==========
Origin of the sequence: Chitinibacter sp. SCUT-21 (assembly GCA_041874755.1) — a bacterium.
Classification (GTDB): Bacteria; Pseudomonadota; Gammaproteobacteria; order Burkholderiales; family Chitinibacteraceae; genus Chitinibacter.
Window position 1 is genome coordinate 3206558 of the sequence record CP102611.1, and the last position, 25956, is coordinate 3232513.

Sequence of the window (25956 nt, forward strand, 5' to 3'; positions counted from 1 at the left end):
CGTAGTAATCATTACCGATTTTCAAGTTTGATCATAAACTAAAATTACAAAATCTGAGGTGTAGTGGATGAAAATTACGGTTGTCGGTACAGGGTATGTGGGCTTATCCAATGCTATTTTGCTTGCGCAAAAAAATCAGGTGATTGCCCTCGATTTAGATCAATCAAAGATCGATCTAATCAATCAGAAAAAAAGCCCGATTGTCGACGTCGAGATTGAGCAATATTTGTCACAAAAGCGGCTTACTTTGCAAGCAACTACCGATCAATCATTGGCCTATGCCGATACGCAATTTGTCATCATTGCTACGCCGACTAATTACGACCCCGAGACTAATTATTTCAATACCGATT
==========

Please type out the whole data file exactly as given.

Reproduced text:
Origin of the sequence: Chitinibacter sp. SCUT-21 (assembly GCA_041874755.1) — a bacterium.
Classification (GTDB): Bacteria; Pseudomonadota; Gammaproteobacteria; order Burkholderiales; family Chitinibacteraceae; genus Chitinibacter.
Window position 1 is genome coordinate 3206558 of the sequence record CP102611.1, and the last position, 25956, is coordinate 3232513.

Sequence of the window (25956 nt, forward strand, 5' to 3'; positions counted from 1 at the left end):
CGTAGTAATCATTACCGATTTTCAAGTTTGATCATAAACTAAAATTACAAAATCTGAGGTGTAGTGGATGAAAATTACGGTTGTCGGTACAGGGTATGTGGGCTTATCCAATGCTATTTTGCTTGCGCAAAAAAATCAGGTGATTGCCCTCGATTTAGATCAATCAAAGATCGATCTAATCAATCAGAAAAAAAGCCCGATTGTCGACGTCGAGATTGAGCAATATTTGTCACAAAAGCGGCTTACTTTGCAAGCAACTACCGATCAATCATTGGCCTATGCCGATACGCAATTTGTCATCATTGCTACGCCGACTAATTACGACCCCGAGACTAATTATTTCAATACCGATT